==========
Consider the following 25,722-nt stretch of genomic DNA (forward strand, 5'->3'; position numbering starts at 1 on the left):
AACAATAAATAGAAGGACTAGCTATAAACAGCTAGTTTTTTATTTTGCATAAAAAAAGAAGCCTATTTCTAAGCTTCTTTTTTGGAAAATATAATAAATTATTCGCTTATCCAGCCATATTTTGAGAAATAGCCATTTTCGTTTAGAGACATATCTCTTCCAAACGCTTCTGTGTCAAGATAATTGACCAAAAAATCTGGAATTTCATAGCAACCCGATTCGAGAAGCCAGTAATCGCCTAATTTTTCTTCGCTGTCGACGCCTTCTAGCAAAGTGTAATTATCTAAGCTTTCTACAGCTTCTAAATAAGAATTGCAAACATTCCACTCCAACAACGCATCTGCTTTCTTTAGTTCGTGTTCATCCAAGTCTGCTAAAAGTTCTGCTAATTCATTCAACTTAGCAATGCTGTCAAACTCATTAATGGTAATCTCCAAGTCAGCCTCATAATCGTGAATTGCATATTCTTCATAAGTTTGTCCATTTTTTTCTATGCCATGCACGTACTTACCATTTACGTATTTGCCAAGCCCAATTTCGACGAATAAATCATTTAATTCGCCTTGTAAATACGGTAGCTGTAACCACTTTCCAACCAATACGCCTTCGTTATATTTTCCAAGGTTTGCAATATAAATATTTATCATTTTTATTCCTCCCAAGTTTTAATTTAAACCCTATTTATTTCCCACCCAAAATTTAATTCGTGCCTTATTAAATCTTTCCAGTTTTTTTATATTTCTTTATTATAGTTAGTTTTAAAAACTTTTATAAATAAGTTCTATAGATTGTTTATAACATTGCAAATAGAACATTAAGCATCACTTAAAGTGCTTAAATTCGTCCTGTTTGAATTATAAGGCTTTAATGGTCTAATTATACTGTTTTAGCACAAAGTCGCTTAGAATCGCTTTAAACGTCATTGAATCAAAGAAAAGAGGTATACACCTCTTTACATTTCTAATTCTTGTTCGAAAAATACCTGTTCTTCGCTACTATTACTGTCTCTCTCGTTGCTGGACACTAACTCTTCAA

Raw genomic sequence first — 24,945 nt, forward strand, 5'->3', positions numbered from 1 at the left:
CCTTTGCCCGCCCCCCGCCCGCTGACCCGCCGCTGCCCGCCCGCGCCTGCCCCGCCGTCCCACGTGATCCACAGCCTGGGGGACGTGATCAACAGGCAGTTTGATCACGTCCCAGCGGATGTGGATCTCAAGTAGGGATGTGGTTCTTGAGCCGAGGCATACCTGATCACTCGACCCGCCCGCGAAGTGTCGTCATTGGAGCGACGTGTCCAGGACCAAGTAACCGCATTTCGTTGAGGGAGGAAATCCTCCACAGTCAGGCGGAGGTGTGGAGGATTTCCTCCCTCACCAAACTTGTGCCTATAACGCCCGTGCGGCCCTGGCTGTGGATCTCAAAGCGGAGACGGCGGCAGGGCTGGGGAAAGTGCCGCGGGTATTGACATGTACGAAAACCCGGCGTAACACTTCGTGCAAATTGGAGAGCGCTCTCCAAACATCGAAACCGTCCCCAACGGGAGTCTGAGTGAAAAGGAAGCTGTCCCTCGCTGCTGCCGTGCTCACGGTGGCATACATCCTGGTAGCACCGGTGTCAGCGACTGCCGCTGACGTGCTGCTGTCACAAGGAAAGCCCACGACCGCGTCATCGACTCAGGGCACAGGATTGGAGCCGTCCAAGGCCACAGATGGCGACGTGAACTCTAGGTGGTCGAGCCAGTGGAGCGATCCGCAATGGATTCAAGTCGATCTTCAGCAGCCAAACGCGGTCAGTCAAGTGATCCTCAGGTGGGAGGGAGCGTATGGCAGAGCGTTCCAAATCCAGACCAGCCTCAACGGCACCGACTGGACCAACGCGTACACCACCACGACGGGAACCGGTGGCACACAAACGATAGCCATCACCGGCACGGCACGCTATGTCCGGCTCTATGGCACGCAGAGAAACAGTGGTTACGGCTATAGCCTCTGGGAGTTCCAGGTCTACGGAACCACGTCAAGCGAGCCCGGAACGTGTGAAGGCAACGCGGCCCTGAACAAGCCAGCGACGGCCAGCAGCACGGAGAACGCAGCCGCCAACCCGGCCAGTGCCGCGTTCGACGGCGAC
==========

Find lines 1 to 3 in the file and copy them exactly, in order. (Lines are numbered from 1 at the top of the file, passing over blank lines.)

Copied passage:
Consider the following 25,722-nt stretch of genomic DNA (forward strand, 5'->3'; position numbering starts at 1 on the left):
AACAATAAATAGAAGGACTAGCTATAAACAGCTAGTTTTTTATTTTGCATAAAAAAAGAAGCCTATTTCTAAGCTTCTTTTTTGGAAAATATAATAAATTATTCGCTTATCCAGCCATATTTTGAGAAATAGCCATTTTCGTTTAGAGACATATCTCTTCCAAACGCTTCTGTGTCAAGATAATTGACCAAAAAATCTGGAATTTCATAGCAACCCGATTCGAGAAGCCAGTAATCGCCTAATTTTTCTTCGCTGTCGACGCCTTCTAGCAAAGTGTAATTATCTAAGCTTTCTACAGCTTCTAAATAAGAATTGCAAACATTCCACTCCAACAACGCATCTGCTTTCTTTAGTTCGTGTTCATCCAAGTCTGCTAAAAGTTCTGCTAATTCATTCAACTTAGCAATGCTGTCAAACTCATTAATGGTAATCTCCAAGTCAGCCTCATAATCGTGAATTGCATATTCTTCATAAGTTTGTCCATTTTTTTCTATGCCATGCACGTACTTACCATTTACGTATTTGCCAAGCCCAATTTCGACGAATAAATCATTTAATTCGCCTTGTAAATACGGTAGCTGTAACCACTTTCCAACCAATACGCCTTCGTTATATTTTCCAAGGTTTGCAATATAAATATTTATCATTTTTATTCCTCCCAAGTTTTAATTTAAACCCTATTTATTTCCCACCCAAAATTTAATTCGTGCCTTATTAAATCTTTCCAGTTTTTTTATATTTCTTTATTATAGTTAGTTTTAAAAACTTTTATAAATAAGTTCTATAGATTGTTTATAACATTGCAAATAGAACATTAAGCATCACTTAAAGTGCTTAAATTCGTCCTGTTTGAATTATAAGGCTTTAATGGTCTAATTATACTGTTTTAGCACAAAGTCGCTTAGAATCGCTTTAAACGTCATTGAATCAAAGAAAAGAGGTATACACCTCTTTACATTTCTAATTCTTGTTCGAAAAATACCTGTTCTTCGCTACTATTACTGTCTCTCTCGTTGCTGGACACTAACTCTTCAA

Raw genomic sequence first — 24,945 nt, forward strand, 5'->3', positions numbered from 1 at the left: